Adam Smith observed that there "is a lot of ruin in a nation," meaning that once an institution is in place, it has inertia, continuity, a lot of hidden strengths before it finally falls. It does fall eventually, following the rule that Milton Friedman laid down that "things that cannot go on forever, won't." Yet they do hang on remarkably long, don't they? I have been hearing since the 1980s that the deficit and national debt will send America under eventually, and I do believe this is true. I am not intending in any way to suggest this is wrong. When that day comes, all of us will say "I told you so" and feel smug even as we are scrambling to find wood to burn. But we only believe that intermittently, else we would have stormed Washington in a real riot years before this one, violently kicking out not only the slightly-more-offending Democrats, but Donald Trump and his trillion dollar payouts. In fact, kicking out anyone back to...I don't know, Calvin Coolidge? But we haven't, so perhaps we only 20% believed it. Enough to be arrogant, not enough to take action.
Universities are on the ropes. They have been held aloft financially by government largess for what? 20 years, 40 years, 60 years? This is unsustainable, and state legislatures, which have significant conservative elements even in liberal states, will not continue to fund this idiocy at State U much longer, not this bite-the-hand-that-feeds-them attitude toward America and the free market and business and capitalism.
Except they have, since 1980 anyway, as I will relate shortly.
There have been predictions of the collapse of higher education, increasing in the last few years. Every year, these institutions deliver a less-valuable product at a slightly-higher price. It adds up (and also subtracts down, if you take my meaning). We are now a credential society rather than a meritocracy. Many schools on the margin have taken devastating blows from Covid. There will be continued uh.... consolidation going forward.
Yet as with a nation, so too with a college. The current system will hang on for a long while, because some schools have such an enormous cushion that they can do just about anything, and the principal of previous alumni gifts, increasing even at low returns, plus rent-seeking from government programs, added to parents' money in search of prestige and advantage, added to the real academic benefit that still manages to work its way through, will stretch out the lifespan another year, another decade, another...century? Yes, maybe. The others will go under and only people directly connected will care.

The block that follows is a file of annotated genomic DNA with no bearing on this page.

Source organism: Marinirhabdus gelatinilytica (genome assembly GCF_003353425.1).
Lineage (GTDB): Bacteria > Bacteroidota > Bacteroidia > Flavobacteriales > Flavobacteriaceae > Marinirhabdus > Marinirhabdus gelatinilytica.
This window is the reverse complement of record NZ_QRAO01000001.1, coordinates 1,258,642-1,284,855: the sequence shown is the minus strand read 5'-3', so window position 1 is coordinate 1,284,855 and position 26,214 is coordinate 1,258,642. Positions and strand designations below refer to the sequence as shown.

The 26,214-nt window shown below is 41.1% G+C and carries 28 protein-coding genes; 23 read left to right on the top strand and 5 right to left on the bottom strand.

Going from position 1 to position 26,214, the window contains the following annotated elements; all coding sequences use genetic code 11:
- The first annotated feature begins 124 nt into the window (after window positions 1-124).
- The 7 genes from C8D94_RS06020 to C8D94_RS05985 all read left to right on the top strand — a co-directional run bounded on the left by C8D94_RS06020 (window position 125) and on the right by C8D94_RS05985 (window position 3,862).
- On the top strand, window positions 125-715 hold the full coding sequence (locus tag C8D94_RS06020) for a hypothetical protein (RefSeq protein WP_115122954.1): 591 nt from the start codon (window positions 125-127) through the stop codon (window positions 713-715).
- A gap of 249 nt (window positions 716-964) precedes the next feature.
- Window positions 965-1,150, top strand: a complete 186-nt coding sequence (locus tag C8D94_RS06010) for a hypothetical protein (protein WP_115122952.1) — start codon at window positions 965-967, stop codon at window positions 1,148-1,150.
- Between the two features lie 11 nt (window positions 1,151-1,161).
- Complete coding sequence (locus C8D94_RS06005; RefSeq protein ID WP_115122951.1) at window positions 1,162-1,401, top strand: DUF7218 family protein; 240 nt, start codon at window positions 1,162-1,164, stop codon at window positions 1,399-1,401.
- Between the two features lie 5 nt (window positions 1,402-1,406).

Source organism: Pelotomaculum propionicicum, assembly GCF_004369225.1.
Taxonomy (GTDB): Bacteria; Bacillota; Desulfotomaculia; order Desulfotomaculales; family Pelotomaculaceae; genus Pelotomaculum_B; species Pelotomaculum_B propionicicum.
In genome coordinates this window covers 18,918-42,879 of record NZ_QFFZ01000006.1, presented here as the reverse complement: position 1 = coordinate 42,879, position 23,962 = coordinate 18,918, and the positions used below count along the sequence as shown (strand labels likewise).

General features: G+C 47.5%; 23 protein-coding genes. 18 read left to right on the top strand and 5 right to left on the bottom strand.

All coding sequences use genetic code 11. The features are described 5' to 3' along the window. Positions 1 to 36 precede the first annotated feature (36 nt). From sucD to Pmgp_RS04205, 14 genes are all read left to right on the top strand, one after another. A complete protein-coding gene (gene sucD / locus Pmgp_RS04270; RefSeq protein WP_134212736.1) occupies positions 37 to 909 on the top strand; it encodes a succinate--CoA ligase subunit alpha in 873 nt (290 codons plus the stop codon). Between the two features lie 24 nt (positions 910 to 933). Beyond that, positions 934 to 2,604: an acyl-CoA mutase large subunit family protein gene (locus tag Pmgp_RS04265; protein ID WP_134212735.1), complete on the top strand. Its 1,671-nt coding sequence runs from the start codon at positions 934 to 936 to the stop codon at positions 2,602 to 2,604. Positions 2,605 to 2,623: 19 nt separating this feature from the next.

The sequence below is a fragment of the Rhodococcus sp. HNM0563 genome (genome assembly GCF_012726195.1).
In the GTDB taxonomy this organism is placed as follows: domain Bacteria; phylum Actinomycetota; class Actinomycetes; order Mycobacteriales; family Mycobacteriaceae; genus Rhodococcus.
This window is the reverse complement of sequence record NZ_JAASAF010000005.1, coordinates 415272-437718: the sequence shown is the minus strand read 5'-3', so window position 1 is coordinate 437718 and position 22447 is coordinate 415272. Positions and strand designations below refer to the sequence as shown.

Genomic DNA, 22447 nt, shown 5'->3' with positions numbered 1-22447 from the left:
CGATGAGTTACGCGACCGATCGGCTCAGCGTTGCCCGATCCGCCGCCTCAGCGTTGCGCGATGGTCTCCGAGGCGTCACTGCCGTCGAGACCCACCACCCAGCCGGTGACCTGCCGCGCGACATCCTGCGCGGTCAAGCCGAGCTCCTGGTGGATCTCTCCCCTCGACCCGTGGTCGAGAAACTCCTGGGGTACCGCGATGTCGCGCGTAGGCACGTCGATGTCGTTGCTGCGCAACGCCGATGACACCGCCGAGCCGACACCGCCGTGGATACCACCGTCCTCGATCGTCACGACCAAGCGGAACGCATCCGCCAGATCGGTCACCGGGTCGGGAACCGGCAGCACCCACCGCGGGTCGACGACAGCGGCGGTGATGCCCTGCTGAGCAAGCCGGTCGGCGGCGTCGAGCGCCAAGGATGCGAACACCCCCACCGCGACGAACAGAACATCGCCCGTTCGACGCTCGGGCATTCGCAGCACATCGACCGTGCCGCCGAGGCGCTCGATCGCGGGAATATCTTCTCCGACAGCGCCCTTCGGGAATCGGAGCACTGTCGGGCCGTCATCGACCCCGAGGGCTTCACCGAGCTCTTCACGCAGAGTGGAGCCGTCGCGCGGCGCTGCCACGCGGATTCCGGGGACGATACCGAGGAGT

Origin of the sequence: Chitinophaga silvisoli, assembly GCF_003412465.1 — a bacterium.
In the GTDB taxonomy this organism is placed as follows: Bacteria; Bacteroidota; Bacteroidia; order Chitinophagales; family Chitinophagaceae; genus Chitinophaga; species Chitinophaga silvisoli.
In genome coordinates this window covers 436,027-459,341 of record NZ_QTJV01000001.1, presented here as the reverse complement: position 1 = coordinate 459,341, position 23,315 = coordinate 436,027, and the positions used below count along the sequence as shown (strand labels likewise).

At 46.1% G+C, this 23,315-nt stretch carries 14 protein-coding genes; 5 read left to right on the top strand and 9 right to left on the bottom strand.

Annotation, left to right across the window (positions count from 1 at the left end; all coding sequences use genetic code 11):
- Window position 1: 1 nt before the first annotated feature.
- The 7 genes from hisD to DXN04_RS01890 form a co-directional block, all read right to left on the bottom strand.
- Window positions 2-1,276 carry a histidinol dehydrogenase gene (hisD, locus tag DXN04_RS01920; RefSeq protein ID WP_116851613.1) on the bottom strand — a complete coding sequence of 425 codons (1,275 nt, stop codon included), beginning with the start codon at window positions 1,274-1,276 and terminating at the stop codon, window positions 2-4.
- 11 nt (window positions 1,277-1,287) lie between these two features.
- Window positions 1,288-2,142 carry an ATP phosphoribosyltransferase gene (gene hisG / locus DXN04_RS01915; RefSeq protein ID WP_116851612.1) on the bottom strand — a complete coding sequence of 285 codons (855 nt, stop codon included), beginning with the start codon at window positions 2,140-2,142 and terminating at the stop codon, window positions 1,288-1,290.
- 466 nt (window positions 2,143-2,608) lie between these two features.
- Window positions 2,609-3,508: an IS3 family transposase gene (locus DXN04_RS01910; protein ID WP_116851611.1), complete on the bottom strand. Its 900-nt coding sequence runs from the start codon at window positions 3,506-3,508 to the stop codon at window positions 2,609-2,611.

So long as credentialism rules are there are government subsidies, something like the present system will survive. It is under pressure and it will change, but don't expect to see a different world anytime soon, however many people come up with bright ideas how to fix everything.There will therefore be no pressure to stop moving left and enforcing that on others. There will be fewer positions and more people to stab you in the back.
An anecdote: My stepfather became a trustee of New Hampshire College of Accounting and Commerce in the late 1960s. My high-falutin' liberal arts friends and I looked down on this as a mere business college and called NHCAC "Cac." I did pipe down after my mother married the guy in 1966. I was obnoxious, but not crazy. (Spoiler alert: It became New Hampshire College and then Southern NH University, one of the largest online colleges in the world. Yeah, that one you see the TV ads for.) He later became CEO of a very solid, cautious mutual fund, David L Babson. He was on the NH State Republican Committee in the 60s and 70s. Archetype country-club conservative. I was liberal, but not quite communist. I learned in the early 80s that multiple professors in the Human Services wing were open Marxists. I sat down and described this to him, figuring that I was his inside source, telling him information that was being hidden from the board. He shrugged. He knew. That was how those departments ran. You couldn't get top professors who weren't Marxists. He wanted NHC to be a top college.
Well, knock me over with a feather. All that only to note how far back this goes, even with conservatives supposedly at the helm.